Make the most of Africa's IP organisations - Wayne Meiring - director Spoor & Fisher outlines how the two regional African IP systems (OAPI and ARIPO) work and highlights some of their strengths and weaknesses as well as those of the International System as it applied to African countries. A useful and well illustrated summary - Wayne cites the OAPI and ARIPO systems as being "reasonably effective" for registration purposes but that, for OAPI, the member countries "sorely lack the capacity to effectively police and enforce" and, for ARIPO, only Botswana has ratified the obligations of the system (a similar drawback to using IRs to cover African member states). "For this very reason, very few trade marks are filed in ARIPO...". Afro Leo notes though that Wayne's firm has filed two African Union trade marks to protect their name.
Thursday, 8 October 2009
But my academic opinion is more restrained. It is a pity the judgment took so long to appear, and one can only hope that Metcash does decide to appeal the decision, and that this delay does not make any appeal futile.
FIFA originally asked for relief on a number of grounds- trademark infringement, passing off, contravention of s9(d) of the Trade Practices Act, and finally, unlawful competition by contravening s15A of the Merchandise Marks Act. Only the last ground was argued; the other heads were ‘not necessarily abandoned’ but would appear more tenuous than generally admitted in FIFA press reports. (Of particular interest is the registered trade mark in the relevant class – a device mark for SOUTH AFRICA 2010 BID with a disclaimer of the words ‘SOUTH AFRICA’ and the numerals ‘2010’ separately and apart from the mark – matter not commonly included in any FIFA information pack!)
FIFA alleged a contravention of the Minster’s declaration that the 2010 Soccer World Cup was a ‘protected event’. Section 15A(2) provides that ‘for the period during which an event is protected, no person may use a trade mark in relation to such event in a manner which is calculated to achieve publicity for that trade mark and thereby to derive special promotional benefit from the event, without the prior authority of the organiser of such event’. It is possible that Metcash did contravene this provision, if it is interpreted widely, as Judge Msimeki did. But even if it was contravened, Metcash’s argument is that the provision is unconstitutional, offending against both freedom of expression and property rights. The applicant’s response, approved by the court, is that ‘s36 of the Constitution would allow and justify the limitation of the Respondent’s rights to freedom of expression or to the[eir] intellectual property if their use would deceive or confuse the public and end up jeopardising an event such as the soccer world cup and at the same time prejudicing the sponsors and the licensees of the event’ (p 17 judgment). He unfortunately gave no further consideration to the question of whether s15A is unconstitutional.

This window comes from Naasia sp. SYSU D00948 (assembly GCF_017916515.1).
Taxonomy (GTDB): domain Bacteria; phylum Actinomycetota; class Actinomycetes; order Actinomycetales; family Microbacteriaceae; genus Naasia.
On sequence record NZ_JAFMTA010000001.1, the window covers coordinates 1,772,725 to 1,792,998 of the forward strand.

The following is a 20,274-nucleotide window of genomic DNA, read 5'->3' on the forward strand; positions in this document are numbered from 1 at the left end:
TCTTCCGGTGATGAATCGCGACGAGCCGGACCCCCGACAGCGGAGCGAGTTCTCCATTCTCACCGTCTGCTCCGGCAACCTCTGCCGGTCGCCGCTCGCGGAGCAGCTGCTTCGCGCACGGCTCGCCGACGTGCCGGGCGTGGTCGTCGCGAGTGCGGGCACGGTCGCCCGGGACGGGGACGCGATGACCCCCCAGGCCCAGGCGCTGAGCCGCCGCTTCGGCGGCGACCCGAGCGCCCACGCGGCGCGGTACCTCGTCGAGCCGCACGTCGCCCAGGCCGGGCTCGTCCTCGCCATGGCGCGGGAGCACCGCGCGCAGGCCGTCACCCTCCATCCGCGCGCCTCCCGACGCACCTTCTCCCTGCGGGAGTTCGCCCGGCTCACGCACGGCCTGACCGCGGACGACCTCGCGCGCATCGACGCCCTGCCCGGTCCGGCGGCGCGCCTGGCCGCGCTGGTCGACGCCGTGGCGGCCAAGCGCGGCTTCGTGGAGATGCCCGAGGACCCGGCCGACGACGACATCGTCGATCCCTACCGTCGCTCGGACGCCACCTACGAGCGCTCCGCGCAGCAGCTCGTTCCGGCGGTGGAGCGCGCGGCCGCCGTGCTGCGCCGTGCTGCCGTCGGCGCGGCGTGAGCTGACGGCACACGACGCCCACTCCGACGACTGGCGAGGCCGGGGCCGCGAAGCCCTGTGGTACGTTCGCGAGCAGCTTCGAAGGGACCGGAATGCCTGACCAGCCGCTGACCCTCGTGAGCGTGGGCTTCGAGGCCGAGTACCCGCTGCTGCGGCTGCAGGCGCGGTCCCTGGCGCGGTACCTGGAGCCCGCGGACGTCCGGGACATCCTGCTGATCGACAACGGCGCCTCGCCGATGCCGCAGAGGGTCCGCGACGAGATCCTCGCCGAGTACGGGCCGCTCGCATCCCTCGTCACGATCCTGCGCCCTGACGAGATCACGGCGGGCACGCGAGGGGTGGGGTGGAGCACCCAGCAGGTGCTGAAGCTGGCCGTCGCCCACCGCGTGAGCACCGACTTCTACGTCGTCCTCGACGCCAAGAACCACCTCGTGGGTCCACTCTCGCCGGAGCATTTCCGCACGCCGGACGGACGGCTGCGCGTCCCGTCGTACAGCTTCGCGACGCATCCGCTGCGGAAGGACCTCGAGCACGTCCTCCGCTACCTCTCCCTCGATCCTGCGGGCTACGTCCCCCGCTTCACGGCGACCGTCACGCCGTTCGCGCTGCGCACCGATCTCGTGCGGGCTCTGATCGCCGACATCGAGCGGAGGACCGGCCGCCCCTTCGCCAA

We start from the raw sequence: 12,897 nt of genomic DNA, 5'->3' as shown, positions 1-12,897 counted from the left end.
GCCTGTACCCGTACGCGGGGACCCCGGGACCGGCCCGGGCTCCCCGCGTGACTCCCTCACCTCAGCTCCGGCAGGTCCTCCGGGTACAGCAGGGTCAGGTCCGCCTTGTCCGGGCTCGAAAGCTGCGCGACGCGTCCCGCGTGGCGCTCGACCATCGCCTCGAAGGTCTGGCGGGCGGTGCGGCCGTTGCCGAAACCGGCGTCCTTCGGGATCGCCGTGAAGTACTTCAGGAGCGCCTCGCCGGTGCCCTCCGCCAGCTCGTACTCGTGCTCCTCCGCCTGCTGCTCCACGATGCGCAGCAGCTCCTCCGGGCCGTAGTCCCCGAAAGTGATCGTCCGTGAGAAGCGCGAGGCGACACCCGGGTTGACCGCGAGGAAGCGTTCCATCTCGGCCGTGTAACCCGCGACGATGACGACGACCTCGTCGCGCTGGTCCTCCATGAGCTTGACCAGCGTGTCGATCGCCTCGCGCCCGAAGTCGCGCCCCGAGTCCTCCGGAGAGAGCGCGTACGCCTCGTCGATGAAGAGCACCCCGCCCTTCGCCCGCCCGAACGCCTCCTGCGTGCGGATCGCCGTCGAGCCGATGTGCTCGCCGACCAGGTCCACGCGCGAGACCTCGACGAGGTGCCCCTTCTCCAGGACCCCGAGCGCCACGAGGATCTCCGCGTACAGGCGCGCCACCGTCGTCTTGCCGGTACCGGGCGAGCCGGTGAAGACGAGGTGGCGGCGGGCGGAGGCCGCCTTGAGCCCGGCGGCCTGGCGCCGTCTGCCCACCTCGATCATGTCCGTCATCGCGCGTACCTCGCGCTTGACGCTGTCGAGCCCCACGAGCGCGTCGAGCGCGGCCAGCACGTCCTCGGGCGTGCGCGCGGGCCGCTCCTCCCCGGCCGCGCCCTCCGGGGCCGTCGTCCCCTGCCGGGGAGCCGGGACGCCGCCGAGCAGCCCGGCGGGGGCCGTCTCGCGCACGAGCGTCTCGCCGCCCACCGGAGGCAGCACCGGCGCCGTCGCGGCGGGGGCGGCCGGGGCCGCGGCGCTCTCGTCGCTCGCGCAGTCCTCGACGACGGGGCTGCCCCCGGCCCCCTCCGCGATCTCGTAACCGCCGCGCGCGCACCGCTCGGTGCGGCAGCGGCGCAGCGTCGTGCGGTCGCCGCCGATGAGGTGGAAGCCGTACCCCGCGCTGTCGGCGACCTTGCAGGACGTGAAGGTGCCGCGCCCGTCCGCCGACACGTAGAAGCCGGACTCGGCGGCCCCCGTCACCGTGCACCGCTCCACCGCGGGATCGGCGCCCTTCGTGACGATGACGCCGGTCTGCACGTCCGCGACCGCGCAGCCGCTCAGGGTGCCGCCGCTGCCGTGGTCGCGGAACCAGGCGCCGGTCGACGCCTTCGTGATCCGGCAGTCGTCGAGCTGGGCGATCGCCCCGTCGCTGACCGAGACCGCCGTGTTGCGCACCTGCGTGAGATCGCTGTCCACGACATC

This is a pity. The limitations contained in s36 of the Constitution include the nature of the right (all holders of SA trade marks: here, a trade mark used from 2004, two years before the s15A prohibition commenced); the importance of the purpose of the limitation (for FIFA, through sponsors and licensees, to make money); the nature and extent of the limitation (4 ½ years absolute prohibition); the relation between the limitation and its purpose (there was a mere allegation that the staging of the event is in the public interest and no evidence was submitted that the organisers have created sufficient opportunities for small businesses and in particular those of the previously disadvantaged communities, in fact, media coverage suggests the contrary); and less restrictive means to achieve the purpose (no equivalent relief is available in terms of any other legislation or common law – the provision is extraordinarily wide and no equivalent relief is available in terms of any other legislation or common law – for example trade mark rights are much narrower in scope and the applicant’s registered trade mark does not give any such protection because of the disclaimers).
We can only hope that an appeal is noted and that a considered decision on the constitutionality of this, and similar future legislation, is forthcoming. Not to spoil the game, but because s15A appears to score 10(FIFA) -1(public interest).
Wednesday, 7 October 2009